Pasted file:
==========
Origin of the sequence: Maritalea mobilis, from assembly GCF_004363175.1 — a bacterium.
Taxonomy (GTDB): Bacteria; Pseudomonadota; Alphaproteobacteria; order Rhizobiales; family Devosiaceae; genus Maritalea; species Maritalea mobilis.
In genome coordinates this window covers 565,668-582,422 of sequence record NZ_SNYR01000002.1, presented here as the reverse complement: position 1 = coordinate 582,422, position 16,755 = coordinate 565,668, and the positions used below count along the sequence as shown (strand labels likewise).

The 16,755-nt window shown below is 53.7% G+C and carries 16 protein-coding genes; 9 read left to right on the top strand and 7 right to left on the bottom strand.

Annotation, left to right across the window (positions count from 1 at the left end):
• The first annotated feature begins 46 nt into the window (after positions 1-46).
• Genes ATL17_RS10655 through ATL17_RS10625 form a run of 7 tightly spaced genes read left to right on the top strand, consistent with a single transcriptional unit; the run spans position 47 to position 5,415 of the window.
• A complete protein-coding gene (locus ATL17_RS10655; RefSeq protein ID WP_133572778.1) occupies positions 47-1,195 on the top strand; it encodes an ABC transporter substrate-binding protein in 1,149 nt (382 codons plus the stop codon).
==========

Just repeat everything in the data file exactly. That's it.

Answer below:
Origin of the sequence: Maritalea mobilis, from assembly GCF_004363175.1 — a bacterium.
Taxonomy (GTDB): Bacteria; Pseudomonadota; Alphaproteobacteria; order Rhizobiales; family Devosiaceae; genus Maritalea; species Maritalea mobilis.
In genome coordinates this window covers 565,668-582,422 of sequence record NZ_SNYR01000002.1, presented here as the reverse complement: position 1 = coordinate 582,422, position 16,755 = coordinate 565,668, and the positions used below count along the sequence as shown (strand labels likewise).

The 16,755-nt window shown below is 53.7% G+C and carries 16 protein-coding genes; 9 read left to right on the top strand and 7 right to left on the bottom strand.

Annotation, left to right across the window (positions count from 1 at the left end):
• The first annotated feature begins 46 nt into the window (after positions 1-46).
• Genes ATL17_RS10655 through ATL17_RS10625 form a run of 7 tightly spaced genes read left to right on the top strand, consistent with a single transcriptional unit; the run spans position 47 to position 5,415 of the window.
• A complete protein-coding gene (locus ATL17_RS10655; RefSeq protein ID WP_133572778.1) occupies positions 47-1,195 on the top strand; it encodes an ABC transporter substrate-binding protein in 1,149 nt (382 codons plus the stop codon).